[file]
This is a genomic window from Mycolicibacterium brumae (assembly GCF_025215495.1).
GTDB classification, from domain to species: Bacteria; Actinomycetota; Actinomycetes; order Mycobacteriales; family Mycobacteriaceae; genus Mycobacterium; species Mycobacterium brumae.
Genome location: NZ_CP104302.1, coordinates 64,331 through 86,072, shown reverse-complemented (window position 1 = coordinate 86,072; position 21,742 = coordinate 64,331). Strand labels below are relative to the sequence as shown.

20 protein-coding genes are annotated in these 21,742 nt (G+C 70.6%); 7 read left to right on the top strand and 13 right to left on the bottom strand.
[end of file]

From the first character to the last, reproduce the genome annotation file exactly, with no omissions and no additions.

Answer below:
This is a genomic window from Mycolicibacterium brumae (assembly GCF_025215495.1).
GTDB classification, from domain to species: Bacteria; Actinomycetota; Actinomycetes; order Mycobacteriales; family Mycobacteriaceae; genus Mycobacterium; species Mycobacterium brumae.
Genome location: NZ_CP104302.1, coordinates 64,331 through 86,072, shown reverse-complemented (window position 1 = coordinate 86,072; position 21,742 = coordinate 64,331). Strand labels below are relative to the sequence as shown.

20 protein-coding genes are annotated in these 21,742 nt (G+C 70.6%); 7 read left to right on the top strand and 13 right to left on the bottom strand.